The Department of Health will consider requiring that drug manufacturers have their products tested by a third party in the wake of scandals involving two local pharmaceutical factories.
Department chief pharmacist Chan Wing-kin said yesterday it would review its supervision of the drug market. His comments came after scandals over products made by Marching Pharmaceutical Ltd (MPL) and Europharm Laboratories.
The department said MPL had extended its products' expiry date beyond their shelf life, and a Europharm-manufactured drug has been linked to the deaths by fungal infection of six hospital patients.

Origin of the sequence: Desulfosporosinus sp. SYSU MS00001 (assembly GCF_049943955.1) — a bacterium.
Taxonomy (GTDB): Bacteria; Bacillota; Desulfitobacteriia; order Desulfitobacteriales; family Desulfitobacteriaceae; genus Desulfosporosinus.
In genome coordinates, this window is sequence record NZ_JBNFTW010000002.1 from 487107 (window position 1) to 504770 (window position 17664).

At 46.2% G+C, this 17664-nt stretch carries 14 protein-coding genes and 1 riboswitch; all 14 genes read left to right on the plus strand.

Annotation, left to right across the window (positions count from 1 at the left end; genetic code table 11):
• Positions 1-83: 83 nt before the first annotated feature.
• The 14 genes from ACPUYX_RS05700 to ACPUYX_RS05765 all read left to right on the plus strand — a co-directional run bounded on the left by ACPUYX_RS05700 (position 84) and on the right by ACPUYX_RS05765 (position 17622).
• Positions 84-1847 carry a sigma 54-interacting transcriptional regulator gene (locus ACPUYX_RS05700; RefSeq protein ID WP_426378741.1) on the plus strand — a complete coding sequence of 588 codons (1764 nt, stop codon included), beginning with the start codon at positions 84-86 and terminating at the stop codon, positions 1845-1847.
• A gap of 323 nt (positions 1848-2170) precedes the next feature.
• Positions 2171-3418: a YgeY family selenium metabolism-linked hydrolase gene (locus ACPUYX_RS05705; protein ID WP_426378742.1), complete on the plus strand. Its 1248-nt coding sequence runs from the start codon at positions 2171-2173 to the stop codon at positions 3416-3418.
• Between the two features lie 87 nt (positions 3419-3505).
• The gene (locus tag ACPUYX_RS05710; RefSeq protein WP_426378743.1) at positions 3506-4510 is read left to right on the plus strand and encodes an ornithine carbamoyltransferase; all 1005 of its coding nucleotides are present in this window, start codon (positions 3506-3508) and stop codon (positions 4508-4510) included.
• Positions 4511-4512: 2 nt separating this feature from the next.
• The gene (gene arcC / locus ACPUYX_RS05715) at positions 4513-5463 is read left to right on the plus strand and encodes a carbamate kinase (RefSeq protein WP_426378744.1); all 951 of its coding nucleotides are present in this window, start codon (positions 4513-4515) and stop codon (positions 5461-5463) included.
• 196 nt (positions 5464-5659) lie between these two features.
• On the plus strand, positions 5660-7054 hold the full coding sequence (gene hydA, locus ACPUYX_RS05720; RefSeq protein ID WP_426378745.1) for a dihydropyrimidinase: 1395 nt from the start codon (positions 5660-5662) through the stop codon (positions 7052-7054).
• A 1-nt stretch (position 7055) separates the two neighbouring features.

MPL, which has been ordered to recall the 216 products it makes, has increased from three to 36 the number of pharmacies people can return its products to. It has asked people to return products by March 28.
Mr Chan said the recent drug scandals had affected people's confidence in the government. He vowed to block any loopholes in the supervision system.
'We will put our focus on high-risk procedures during the production process, such as the stocking period of semi-finished products, when conducting checks,' he said.
The department was also studying the possibility of asking drug factories to provide test data relating to their products from an independent laboratory, he added.
'This could be an efficient way to prevent any forgery of data and ensure drug quality,' Mr Chan said.